Relatives of Oakland homicide victims demand justice

Relatives of victims gunned down in unsolved cases gathered at the Oakland Police Department on Friday to grieve together and demand justice.

"We don’t want this to grow as a larger group," said Jasmine Hardison, flanked by more than a dozen other family members of homicide victims in the department's lobby.

It's a group connected by sorrow and heartache. They met on National Crime Victims' Rights Week, holding pictures of their loved ones lost to gun violence.

Hardison's son David McDaniel, 21, her only child, was shot and killed in 2016.

"This is too many people, and this is not even the half of the families that have been impacted by homicides in Oakland," Hardison said.

Erika McCrary agreed, saying, "I’m speaking for the family members that are left behind, having to pick up all of the pieces."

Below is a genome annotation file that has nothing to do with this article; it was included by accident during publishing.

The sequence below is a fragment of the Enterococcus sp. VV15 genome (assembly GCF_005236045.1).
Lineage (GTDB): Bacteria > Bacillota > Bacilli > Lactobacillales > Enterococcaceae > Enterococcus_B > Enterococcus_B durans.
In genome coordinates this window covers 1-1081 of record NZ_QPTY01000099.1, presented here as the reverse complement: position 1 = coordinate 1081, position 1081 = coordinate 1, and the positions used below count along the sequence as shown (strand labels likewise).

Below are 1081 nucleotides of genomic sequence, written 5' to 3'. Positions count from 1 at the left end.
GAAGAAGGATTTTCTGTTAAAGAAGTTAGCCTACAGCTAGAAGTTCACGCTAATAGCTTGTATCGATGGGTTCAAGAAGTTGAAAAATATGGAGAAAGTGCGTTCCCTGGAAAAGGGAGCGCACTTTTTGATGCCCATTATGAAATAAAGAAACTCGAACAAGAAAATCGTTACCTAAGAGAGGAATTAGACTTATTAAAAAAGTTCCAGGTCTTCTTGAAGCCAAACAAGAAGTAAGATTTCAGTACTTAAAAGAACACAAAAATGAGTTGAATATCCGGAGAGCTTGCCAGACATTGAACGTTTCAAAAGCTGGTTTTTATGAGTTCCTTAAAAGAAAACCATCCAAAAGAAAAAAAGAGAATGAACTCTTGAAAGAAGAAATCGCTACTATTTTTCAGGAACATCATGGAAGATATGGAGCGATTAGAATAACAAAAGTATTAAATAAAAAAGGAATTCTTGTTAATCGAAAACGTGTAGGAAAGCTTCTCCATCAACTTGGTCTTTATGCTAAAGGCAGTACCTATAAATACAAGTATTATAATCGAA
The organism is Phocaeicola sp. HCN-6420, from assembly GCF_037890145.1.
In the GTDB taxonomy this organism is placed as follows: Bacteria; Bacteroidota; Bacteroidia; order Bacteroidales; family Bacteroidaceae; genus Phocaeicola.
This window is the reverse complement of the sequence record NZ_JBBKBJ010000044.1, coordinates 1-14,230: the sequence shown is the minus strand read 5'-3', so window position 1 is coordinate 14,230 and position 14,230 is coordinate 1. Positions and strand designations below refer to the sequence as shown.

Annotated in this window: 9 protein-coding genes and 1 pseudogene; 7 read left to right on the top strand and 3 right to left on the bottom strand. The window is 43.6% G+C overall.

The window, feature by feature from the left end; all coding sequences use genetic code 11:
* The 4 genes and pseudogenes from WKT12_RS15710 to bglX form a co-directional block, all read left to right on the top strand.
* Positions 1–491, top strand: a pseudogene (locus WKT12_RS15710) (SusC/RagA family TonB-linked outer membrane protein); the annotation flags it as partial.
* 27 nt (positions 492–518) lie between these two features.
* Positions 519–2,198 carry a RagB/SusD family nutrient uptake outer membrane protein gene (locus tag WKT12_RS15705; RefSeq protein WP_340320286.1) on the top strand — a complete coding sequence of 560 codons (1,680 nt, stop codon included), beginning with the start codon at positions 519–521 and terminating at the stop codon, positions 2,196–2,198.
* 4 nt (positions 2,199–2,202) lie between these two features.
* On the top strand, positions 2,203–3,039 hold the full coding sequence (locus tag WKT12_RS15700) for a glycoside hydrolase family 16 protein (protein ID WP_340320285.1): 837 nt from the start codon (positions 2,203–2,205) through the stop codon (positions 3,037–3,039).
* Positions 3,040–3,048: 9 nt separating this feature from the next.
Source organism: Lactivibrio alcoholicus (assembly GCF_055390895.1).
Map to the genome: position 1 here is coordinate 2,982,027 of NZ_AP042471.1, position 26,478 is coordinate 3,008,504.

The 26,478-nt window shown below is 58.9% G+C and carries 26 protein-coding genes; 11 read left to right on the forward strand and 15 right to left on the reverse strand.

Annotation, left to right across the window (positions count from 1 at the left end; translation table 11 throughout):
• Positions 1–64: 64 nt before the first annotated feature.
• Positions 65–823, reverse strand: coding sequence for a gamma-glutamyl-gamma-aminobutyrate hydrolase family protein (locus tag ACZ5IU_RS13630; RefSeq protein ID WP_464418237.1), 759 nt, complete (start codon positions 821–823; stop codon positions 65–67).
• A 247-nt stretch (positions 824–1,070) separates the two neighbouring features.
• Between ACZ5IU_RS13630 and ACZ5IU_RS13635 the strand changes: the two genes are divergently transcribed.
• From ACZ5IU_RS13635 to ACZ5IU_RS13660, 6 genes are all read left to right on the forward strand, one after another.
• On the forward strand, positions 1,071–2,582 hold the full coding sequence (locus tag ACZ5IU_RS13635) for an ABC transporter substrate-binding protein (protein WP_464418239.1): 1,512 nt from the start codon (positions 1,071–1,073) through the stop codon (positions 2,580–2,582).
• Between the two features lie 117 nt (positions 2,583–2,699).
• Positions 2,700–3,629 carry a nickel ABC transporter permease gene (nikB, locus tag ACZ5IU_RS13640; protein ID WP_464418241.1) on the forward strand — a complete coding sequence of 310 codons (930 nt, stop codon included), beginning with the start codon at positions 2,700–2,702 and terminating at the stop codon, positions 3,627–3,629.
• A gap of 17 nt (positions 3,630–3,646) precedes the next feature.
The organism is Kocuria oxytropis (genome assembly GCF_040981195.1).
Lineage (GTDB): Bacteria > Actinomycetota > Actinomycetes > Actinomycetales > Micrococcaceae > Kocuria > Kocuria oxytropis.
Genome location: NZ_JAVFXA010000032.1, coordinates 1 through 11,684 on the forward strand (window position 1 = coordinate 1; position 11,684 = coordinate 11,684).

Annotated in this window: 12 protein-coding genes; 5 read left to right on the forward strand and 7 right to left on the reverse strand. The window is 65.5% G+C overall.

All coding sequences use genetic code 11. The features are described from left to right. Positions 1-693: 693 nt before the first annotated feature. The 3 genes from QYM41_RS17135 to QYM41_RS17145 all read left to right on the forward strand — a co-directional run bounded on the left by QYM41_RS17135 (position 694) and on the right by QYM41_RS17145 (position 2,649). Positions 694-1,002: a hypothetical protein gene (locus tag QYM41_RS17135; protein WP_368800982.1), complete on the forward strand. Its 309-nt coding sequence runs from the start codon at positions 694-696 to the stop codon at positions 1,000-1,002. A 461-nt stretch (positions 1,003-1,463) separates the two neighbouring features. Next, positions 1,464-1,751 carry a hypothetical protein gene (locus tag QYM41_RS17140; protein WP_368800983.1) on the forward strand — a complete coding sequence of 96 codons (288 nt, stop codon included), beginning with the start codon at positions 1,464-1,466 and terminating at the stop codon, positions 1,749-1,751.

McCrary's brother Terrence was shot and killed in downtown Oakland in 2016.

"It seems as if we’re just forgotten about when our cases are just left on someone’s desk or left in a pile somewhere," she said.

Alameda County Chief Assistant District Attorney Terry Wiley said, "What you see behind me are the remnants of pain that is left behind."

Oakland Police Chief LeRonne Armstrong lost his own brother to gun violence. He said he knows full well the lingering heartache these families experience.

"After the tape is gone, after the cars pull away, families are left with pain and trauma, and who’s there to support them, who’s there to make sure that their next day is OK?" Armstrong asked.

Oakland City Councilmember Sheng Thao said, "We need to take a stand and call it what it is. It is a public health issue. It is a public crisis. It is a public health emergency."

Thao said more needs to be done to support families of all victims, including those in which loved ones did not die.

"And so the way that we actually combat this is coming together as a community, because we know we are stronger as a community," Thao said.